THE HAGUE, Netherlands (AP) — Israel is set to hear Friday whether the United Nations’ top court will order it to end its military offensive in Gaza in a preliminary ruling while the panel hears a case filed by South Africa accusing Israel of genocide.
The International Court of Justice’s president, Joan E. Donoghue, will read out the highly anticipated decision taken by a panel of 17 judges.
The ruling comes at an early stage in South Africa’s case alleging that Israel’s military action in its war with Hamas in Gaza amounts to genocide. Israel vehemently rejects the accusation and has asked the court to throw out the case.
South Africa has asked the judges “as a matter of extreme urgency” to impose so-called provisional measures to protect Palestinians in Gaza while the case proceeds slowly through the court, a process likely to take years.
Top of the South African list is a request for the court to order Israel to “immediately suspend its military operations in and against Gaza.”
Israeli government spokesperson Eylon Levy said Thursday that Israel expects the court to toss out the case.
“We expect the ICJ to throw out these spurious and specious charges,” he said.
An Israeli official said that Prime Minister Benjamin Netanyahu huddled with top legal, diplomatic and security officials on Thursday in anticipation of the ruling. He said Israel is confident in its case but discussed “all scenarios.” Israel’s war cabinet was meeting later Thursday as well. The official spoke on condition of anonymity because he was discussing confidential meetings.
Marieke de Hoon, an associate professor of international law at the University of Amsterdam, said she doesn’t think the court will end the case Friday because the legal bar South Africa has to clear at this early stage in proceedings is lower than if the court decides to rule on the merits of the claim.
“The standard … is not, has there been genocide? But a lower standard,” she said. “Is it plausible that there could have been a risk of genocide that would invoke Israel’s responsibility to prevent genocide?”
But De Hoon also does not expect the world court to order an end to Israel’s military operation.
“I think that they will shy away from actually calling for a full ceasefire, because I think they will find that beyond their abilities right now,” she said in a telephone interview.
Provisional measures by the world court are legally binding, but it is not clear if Israel would comply with any orders the court might make.
European Union foreign policy spokesman Peter Stano said the 27-nation bloc’s position is clear: “We respect the ICJ and we are of the opinion that the verdicts and decisions of the ICJ should be respected. This is the highest UN court.”
Israel launched its massive air and ground assault on Gaza soon after Hamas militants stormed through Israeli communities on Oct. 7 killing some 1,200 people, mainly civilians, and abducting another 250.
Netanyahu has vowed to fight on until his country achieves a “complete victory” over Hamas.
The offensive has come at a high humanitarian cost for Gaza residents. More than 26,000 Palestinians have been killed, the Health Ministry in Hamas-run Gaza said on Friday, and over 64,000 people have been wounded.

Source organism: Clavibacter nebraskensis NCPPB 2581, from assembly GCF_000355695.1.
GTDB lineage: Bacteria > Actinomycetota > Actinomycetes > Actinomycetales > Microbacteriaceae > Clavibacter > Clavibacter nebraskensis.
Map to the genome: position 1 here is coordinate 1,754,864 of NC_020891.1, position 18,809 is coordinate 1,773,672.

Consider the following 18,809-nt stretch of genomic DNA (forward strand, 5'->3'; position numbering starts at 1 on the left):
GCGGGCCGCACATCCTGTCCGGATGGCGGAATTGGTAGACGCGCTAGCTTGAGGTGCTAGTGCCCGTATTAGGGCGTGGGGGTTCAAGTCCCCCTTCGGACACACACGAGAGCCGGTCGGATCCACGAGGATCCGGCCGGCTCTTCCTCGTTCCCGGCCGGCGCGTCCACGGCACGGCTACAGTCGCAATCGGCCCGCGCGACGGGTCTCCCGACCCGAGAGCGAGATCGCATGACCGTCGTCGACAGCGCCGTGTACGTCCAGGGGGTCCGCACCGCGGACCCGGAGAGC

The ministry does not differentiate between combatants and civilians in its death toll, but has said about two-thirds of those killed were women and children.
The Israeli military claims at least 9,000 of those killed in the nearly four-month conflict are Hamas militants.
Israel’s massive ground and air assault has also decimated vast swathes of Gaza and driven nearly 85% of Gaza’s 2.3 million people from their homes. Much of northern Gaza, including Gaza City, has been reduced to rubble.
U.N. officials have expressed fears that even more people could die from disease, with at least one-quarter of the population facing starvation.
South Africa’s foreign ministry said in a statement Thursday that it was seeking an interim ruling from the world court that “Israel immediately cease its military operations in Gaza, take reasonable measures to prevent the genocide of Palestinians, ensure that the displaced return to their homes and have access to humanitarian assistance, including adequate food, water, fuel, medical and hygiene supplies, shelter and clothing.”
It also said Israel should “take necessary steps to punish those involved in the genocide and preserve the evidence of genocide.”
South Africa will be represented at the ruling at The Hague by Foreign Minister Naledi Pandor. She spoke with U.S. Secretary of State Antony Blinken by phone on Thursday, according to the State Department.
State Department spokesperson Matthew Miller said Blinken spoke about the need to protect all civilians in the war in Gaza and guarantee that humanitarian assistance reaches Palestinian civilians, while working towards lasting regional peace that “ensures Israel’s security and advances the establishment of an independent Palestinian state.”
“The secretary reaffirmed support for Israel’s right to ensure the terrorist attacks of Oct. 7 can never be repeated,” Miller said.
The genocide case strikes at the national identity of Israel, which was founded as a Jewish state after the Nazi slaughter of 6 million Jews during World War II.
South Africa’s own identity is key to it bringing the case. Its governing party, the African National Congress, has long compared Israel’s policies in Gaza and the West Bank to its own history under the apartheid regime of white minority rule, which restricted most Black people to “homelands” before ending in 1994.